The mites live in the ear canal and damage the skin lining this area. An exudate of brown, waxy material soon covers the inner ear (Figure 12). This dark encrustation consists of cellular debris, keratin, dried blood, and mites in varying stages of development.
The complete life cycle of the mite takes less than 3 weeks, and a severely infested ear can contain as many as 10,000 mites. In severe cases, the entire inner surface of the pinna may be involved, as well as the side of the head, the neck, and even the chin and shoulders. Severely affected rabbits lose flesh, fail to reproduce, and succumb to secondary infections.
Treatment of ear mite infestations requires a plan and perseverance. If ear mites are detected in one rabbit, they likely are in others in the herd also. To rid the herd of this bothersome parasite, treat all rabbits in the herd regardless of whether ear mites are detected. Treating just the one rabbit will result in continually treating one or two rabbits a week.
Most mineral-oil-based ear mite medications containing a parasiticide are effective, as are treatments using ivermectin. Place oil-based preparations (two or three drops) in both ears of all adult and potential replacement rabbits in the herd. Massaging the base of the ear after administering the medication distributes the drug throughout the surface of the ear canal. If rabbits are severely infected and have a large amount of debris in the ear canal, soften the debris with mineral oil and remove it with cotton-tipped applicators and tweezers before drug application. Treat rabbits with noticeable ear mite infestations every day for three treatments, every other day for three treatments, and then weekly for three treatments. Treat rabbits without noticeable ear mites monthly for three treatments. Ivermectin is given two or three times at 2-week intervals.
Pet-Informed #Rabbit Ear Mites

Fur mites

Cheyletiella parasitovorax and Listrophus gibbus are two common mites inhabiting the skin of rabbits. In healthy, well-fed rabbits these mites seldom cause a problem and rarely are noticed. If a rabbit becomes sick or is underfed, alopecia, sores, or scabs may develop in the neck or dorsal trunk areas. Intense itching may occur, which causes constant scratching with the hind legs and the consequent loss of hair and injury to the skin.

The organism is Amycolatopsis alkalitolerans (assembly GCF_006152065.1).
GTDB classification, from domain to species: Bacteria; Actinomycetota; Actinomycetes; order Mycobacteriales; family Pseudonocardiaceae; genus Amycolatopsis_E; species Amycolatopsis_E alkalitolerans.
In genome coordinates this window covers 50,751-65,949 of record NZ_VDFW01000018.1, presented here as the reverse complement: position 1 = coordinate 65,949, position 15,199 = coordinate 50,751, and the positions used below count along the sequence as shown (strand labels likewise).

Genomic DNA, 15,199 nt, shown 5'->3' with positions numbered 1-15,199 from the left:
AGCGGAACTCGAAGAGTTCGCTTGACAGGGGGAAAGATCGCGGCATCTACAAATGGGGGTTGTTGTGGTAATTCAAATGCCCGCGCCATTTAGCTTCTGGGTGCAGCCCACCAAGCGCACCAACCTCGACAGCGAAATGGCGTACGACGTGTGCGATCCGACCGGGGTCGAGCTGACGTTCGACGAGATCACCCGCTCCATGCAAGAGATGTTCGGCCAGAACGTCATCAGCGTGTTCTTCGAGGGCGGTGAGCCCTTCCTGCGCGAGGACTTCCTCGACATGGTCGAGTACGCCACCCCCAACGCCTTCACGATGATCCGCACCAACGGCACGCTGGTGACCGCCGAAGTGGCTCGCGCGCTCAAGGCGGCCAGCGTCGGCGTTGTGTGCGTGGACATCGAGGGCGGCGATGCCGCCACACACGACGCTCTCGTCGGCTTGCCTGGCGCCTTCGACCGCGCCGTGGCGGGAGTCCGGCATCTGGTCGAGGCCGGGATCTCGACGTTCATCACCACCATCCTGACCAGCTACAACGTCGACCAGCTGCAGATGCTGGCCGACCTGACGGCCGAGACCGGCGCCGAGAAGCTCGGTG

Diagnosis of fur mites is best accomplished by scraping the skin of the affected area with a scalpel blade dipped in mineral oil. The resulting debris then is examined microscopically for evidence of mites and eggs. To treat fur mites in a few rabbits, apply a cat flea powder at weekly intervals for several treatments. If a fur mite infestation becomes a herd problem, treat with injections of ivermectin or dip rabbits (wear gloves) in a 0.5 percent malathion solution at 10-day intervals for two treatments.

Internal Parasites


Coccidiosis is a prevalent parasitic disease of domestic rabbits. It is caused by a microscopic protozoal parasite that invades the intestine or liver. In these locations, the parasite multiplies extensively and then sheds eggs in the feces. At least four species or types of coccidia live in the intestine, and one species grows in the liver.
Not all species of coccidia are equally harmful, and rabbits tolerate moderate numbers of some without displaying illness. The most dangerous of the intestinal forms are Eimeria magna, E. media, E. perforans, and E. irresidua. These produce diarrhea, poor appetite, weight loss, and sometimes death. E. irresidua evokes the most severe tissue damage. In some cases, patches of epithelium die and slough away from the intestinal wall.
The diagnosis of coccidiosis depends on the finding of the oocysts (eggs) in the feces or intestinal contents. However, experience is needed to judge whether sufficient numbers of parasites are present to account for the disease signs, because other disorders may produce similar signs.
Control of intestinal coccidiosis depends largely on management practices that minimize the danger of fecal contamination of feed, water, and hutch floors. Wire-bottom floors greatly reduce the hazard presented by solid floors or slots. However, brush wire floors daily with a wire brush to ensure that fecal material falls through the wires. This breaks the life cycle of the organism. Design feeders so that fecal contamination is held to a minimum. An automatic water system is recommended. Oocysts passed out in the feces require moisture and warmth to sporulate and become infective (Figure 14). Dry wire floors and automatic water systems hinder sporulation of the parasite. Oocytes persist in the environment and are difficult to kill with most common sanitizing agents.
Treatment has only a temporary effect during the early stages of intestinal coccidiosis, but it may be useful in controlling outbreaks. When indicated, a ration containing 0.025 percent sulfaquinoxaline may be fed for 2 to 3 weeks to reduce the numbers of parasites to a level where control can be accomplished by proper management. Intestinal coccidia develop a tolerance to the drug if used continuously, so treatment is not suggested unless clinical disease appears. Meat rabbits so treated must be held for at least 10 days following cessation of treatment to allow breakdown of antimicrobial residue in muscle tissue.
Eimeria stiedae, the one species that multiplies in the liver, is considered to be the most pathogenic coccidium of rabbits. Like the other forms, it enters the intestinal wall, but it migrates to the bile ducts, where it reproduces. Infections lasting more than 16 days can be recognized by white circular nodules on the liver (Figure 15). The parasite multiplies in the epithelial cells of the bile ducts, which become thickened and tortuous and contain a vast number of oocysts. In the early stages of infection, there are no unusual symptoms. Then appetite decreases, a potbelly develops, and death sometimes follows. In moderate infections, there is no mortality, but disfigurement of the liver makes it unmarketable; hence this type of coccidiosis always is of economic significance.